On April 24 Chicago Mayor Rahm Emanuel stepped forward with an offer to help the parties reach agreement and end the Chicago Symphony Orchestra (CSO) strike, then in its seventh week.
“For more than 125 years the CSO has been a crown jewel within Chicago’s rich cultural landscape,” Emanuel noted in a statement. “None of us want to see that jewel tarnished. After speaking with both parties, it appears that we should be able to achieve an end to this seven-week strike. Therefore, I am offering the services of my office to serve as a forum where both parties can work in good faith to facilitate an equitable and fair solution and that brings an end to the current impasse.”
Striking musicians and CSO management have both accepted the mayor’s offer, which comes in the wake of CSO management’s rejection on April 16 of a contract proposal brought forward by CSO musicians.
“The Chicago Federation of Musicians offered another compromise proposal, which was flatly rejected by the Chicago Symphony Orchestra Association,” says Steve Lester of Local 10-208 (Chicago, IL), bassist and chair of the musicians’ committee. “The association restated their ‘last, best, and final’ offer [which was voted down overwhelmingly by musicians on April 8] and has not budged an inch, nor shared any new path for resolution.”
A major sticking point in negotiations is management’s proposal to eliminate the CSO’s defined benefit pension plan and replace it with a defined contribution plan. Analysis of the figures shows that, over the next 10 years, management’s proposal would actually cost the institution at least $11 million more than simply maintaining the existing pension plan. Management’s proposal would shift all investment risk to musicians. “We’re willing to share the risk,” says Lester. “But we’re not willing to assume 100% of the risk in investment returns and economic volatility.”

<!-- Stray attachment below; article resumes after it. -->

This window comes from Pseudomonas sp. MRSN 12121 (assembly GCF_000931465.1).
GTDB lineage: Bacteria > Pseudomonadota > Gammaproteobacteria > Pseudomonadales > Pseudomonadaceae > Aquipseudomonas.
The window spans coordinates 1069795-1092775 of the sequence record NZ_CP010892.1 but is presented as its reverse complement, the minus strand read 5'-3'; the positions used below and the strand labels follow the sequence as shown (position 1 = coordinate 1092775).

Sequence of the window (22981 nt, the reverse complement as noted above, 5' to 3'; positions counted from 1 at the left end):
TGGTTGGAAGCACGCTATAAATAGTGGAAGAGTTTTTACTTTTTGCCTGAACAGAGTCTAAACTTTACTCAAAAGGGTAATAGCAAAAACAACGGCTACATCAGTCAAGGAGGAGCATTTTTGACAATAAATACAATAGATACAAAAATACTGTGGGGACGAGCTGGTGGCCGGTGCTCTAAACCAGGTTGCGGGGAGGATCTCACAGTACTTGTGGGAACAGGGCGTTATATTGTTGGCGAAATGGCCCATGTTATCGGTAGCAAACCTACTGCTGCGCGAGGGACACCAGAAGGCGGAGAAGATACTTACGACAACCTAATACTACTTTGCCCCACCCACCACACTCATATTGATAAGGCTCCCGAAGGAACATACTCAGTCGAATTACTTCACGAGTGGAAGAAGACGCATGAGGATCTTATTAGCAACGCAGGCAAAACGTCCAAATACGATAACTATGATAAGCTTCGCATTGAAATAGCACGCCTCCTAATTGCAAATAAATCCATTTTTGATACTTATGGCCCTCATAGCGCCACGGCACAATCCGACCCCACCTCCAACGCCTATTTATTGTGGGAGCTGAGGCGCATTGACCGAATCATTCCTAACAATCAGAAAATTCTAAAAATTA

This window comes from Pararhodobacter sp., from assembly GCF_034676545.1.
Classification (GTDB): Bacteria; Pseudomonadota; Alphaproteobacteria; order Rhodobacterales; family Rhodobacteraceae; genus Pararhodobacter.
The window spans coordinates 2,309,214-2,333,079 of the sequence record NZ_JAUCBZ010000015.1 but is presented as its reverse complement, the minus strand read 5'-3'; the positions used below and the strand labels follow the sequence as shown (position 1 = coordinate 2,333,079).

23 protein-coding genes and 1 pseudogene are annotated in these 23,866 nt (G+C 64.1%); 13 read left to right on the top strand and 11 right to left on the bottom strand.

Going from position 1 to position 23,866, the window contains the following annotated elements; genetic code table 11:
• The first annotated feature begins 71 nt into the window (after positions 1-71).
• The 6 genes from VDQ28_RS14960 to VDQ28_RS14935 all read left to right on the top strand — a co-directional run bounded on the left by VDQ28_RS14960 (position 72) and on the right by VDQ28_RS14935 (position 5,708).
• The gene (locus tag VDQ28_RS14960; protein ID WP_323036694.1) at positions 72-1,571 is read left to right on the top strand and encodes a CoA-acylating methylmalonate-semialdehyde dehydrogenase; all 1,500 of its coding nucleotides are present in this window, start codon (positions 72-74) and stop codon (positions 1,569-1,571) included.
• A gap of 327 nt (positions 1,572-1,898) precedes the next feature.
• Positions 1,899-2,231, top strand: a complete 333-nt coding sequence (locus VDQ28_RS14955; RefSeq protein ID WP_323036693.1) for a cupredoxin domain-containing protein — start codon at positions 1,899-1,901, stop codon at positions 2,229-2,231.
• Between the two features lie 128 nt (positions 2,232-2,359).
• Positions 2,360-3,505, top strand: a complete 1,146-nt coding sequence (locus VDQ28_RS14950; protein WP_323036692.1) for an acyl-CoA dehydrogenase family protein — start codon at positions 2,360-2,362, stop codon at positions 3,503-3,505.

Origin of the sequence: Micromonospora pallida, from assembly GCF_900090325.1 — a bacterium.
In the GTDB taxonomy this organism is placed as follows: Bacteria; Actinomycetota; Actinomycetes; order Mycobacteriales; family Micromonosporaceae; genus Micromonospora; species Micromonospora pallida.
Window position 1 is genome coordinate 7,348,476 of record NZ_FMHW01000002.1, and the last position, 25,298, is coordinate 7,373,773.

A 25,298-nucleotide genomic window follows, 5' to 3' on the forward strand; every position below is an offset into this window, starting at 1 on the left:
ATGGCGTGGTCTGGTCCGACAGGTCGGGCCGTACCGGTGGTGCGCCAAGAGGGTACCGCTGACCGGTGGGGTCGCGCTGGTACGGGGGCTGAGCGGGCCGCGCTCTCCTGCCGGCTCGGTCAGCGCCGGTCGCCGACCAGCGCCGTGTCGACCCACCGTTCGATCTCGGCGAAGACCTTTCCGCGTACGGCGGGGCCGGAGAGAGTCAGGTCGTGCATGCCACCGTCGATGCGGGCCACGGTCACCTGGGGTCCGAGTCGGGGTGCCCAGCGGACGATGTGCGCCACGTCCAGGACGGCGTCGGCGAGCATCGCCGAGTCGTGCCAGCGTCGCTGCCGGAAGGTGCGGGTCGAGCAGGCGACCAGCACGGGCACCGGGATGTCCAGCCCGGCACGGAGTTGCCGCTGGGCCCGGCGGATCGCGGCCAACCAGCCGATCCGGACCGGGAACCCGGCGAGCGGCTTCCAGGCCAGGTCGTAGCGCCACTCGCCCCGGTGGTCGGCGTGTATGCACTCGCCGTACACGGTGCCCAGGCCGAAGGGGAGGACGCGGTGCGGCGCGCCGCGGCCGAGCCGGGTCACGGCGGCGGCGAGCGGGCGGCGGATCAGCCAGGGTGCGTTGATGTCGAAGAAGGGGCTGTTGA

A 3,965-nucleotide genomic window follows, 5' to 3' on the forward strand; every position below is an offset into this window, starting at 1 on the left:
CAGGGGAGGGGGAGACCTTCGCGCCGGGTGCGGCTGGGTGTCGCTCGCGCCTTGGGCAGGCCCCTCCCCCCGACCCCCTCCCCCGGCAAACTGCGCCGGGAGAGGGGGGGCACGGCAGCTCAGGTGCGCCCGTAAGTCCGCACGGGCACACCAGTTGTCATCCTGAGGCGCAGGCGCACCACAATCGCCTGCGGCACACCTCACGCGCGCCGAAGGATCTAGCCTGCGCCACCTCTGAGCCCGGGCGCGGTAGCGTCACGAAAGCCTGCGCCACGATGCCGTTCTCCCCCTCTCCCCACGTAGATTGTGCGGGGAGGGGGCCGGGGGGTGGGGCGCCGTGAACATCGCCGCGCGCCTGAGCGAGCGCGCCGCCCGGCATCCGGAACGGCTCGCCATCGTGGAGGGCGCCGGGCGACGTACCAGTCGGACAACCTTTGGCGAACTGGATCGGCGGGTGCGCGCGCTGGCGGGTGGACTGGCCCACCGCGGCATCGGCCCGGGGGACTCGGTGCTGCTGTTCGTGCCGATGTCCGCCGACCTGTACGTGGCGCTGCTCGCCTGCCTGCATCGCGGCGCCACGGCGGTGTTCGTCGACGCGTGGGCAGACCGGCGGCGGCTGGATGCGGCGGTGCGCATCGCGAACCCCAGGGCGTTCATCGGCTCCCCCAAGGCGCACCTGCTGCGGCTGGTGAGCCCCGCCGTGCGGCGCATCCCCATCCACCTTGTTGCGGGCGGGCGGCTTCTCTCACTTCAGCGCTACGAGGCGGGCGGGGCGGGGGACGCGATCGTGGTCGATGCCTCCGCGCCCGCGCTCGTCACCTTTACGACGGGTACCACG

There has been an outpouring of support for striking CSO musicians. Illinois House Democrats led by Jan Schakowsky and including Danny Davis, Bobby Rush, Robin Kelly, Bill Foster, Raja Krishnamoorthi, and Chuy García came out to speak and deliver a letter of support from Speaker of the House Nancy Pelosi. Senator Dick Durbin (D-IL), Representative Sean Casten (D-IL), and Reverend Jesse Jackson have stopped for conversations. Other musicians, patrons, and friends continue to walk with the CSO musicians.
On April 12 Local 802 (New York City) musicians held a rally of support at Lincoln Center. Brass sections from the Metropolitan Opera, New York Philharmonic, and New York City Ballet orchestras performed.
The International Conference of Symphony and Opera Musicians (ICSOM) issued a Call to Action on April 8 soliciting support for CSO musicians during this difficult time. On April 24, ICSOM announced that contributions had topped $200,000 with additional amounts being pledged daily.
CSO performances have been canceled through April 30. Since the strike began, CSO musicians have presented numerous free performances of their own throughout Chicago.